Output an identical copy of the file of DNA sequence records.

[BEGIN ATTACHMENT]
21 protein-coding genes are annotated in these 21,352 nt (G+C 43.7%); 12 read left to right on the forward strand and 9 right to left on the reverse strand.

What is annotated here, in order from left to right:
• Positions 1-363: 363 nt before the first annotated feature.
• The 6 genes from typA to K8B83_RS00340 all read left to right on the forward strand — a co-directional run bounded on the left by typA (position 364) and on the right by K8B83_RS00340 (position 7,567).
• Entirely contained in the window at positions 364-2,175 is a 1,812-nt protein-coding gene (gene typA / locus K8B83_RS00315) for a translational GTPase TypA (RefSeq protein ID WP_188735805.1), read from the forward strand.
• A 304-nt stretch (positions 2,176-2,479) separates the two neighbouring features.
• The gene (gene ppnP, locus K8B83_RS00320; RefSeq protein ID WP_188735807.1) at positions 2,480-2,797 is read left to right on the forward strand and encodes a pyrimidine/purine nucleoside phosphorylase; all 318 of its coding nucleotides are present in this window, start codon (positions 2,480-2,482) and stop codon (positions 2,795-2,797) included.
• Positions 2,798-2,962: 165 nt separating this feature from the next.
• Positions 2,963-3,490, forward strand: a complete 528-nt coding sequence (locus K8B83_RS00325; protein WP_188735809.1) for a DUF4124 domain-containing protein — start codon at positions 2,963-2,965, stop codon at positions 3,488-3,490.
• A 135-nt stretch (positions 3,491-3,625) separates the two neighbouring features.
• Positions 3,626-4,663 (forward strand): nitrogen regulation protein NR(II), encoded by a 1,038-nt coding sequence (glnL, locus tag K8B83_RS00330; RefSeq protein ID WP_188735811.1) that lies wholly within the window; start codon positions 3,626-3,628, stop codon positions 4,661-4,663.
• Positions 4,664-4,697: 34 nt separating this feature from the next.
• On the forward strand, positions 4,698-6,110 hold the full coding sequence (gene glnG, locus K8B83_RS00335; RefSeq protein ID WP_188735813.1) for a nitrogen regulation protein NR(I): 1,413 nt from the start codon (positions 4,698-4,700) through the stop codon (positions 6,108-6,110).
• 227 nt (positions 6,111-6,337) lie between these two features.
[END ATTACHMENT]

21 protein-coding genes are annotated in these 21,352 nt (G+C 43.7%); 12 read left to right on the forward strand and 9 right to left on the reverse strand.

What is annotated here, in order from left to right:
• Positions 1-363: 363 nt before the first annotated feature.
• The 6 genes from typA to K8B83_RS00340 all read left to right on the forward strand — a co-directional run bounded on the left by typA (position 364) and on the right by K8B83_RS00340 (position 7,567).
• Entirely contained in the window at positions 364-2,175 is a 1,812-nt protein-coding gene (gene typA / locus K8B83_RS00315) for a translational GTPase TypA (RefSeq protein ID WP_188735805.1), read from the forward strand.
• A 304-nt stretch (positions 2,176-2,479) separates the two neighbouring features.
• The gene (gene ppnP, locus K8B83_RS00320; RefSeq protein ID WP_188735807.1) at positions 2,480-2,797 is read left to right on the forward strand and encodes a pyrimidine/purine nucleoside phosphorylase; all 318 of its coding nucleotides are present in this window, start codon (positions 2,480-2,482) and stop codon (positions 2,795-2,797) included.
• Positions 2,798-2,962: 165 nt separating this feature from the next.
• Positions 2,963-3,490, forward strand: a complete 528-nt coding sequence (locus K8B83_RS00325; protein WP_188735809.1) for a DUF4124 domain-containing protein — start codon at positions 2,963-2,965, stop codon at positions 3,488-3,490.
• A 135-nt stretch (positions 3,491-3,625) separates the two neighbouring features.
• Positions 3,626-4,663 (forward strand): nitrogen regulation protein NR(II), encoded by a 1,038-nt coding sequence (glnL, locus tag K8B83_RS00330; RefSeq protein ID WP_188735811.1) that lies wholly within the window; start codon positions 3,626-3,628, stop codon positions 4,661-4,663.
• Positions 4,664-4,697: 34 nt separating this feature from the next.
• On the forward strand, positions 4,698-6,110 hold the full coding sequence (gene glnG, locus K8B83_RS00335; RefSeq protein ID WP_188735813.1) for a nitrogen regulation protein NR(I): 1,413 nt from the start codon (positions 4,698-4,700) through the stop codon (positions 6,108-6,110).
• 227 nt (positions 6,111-6,337) lie between these two features.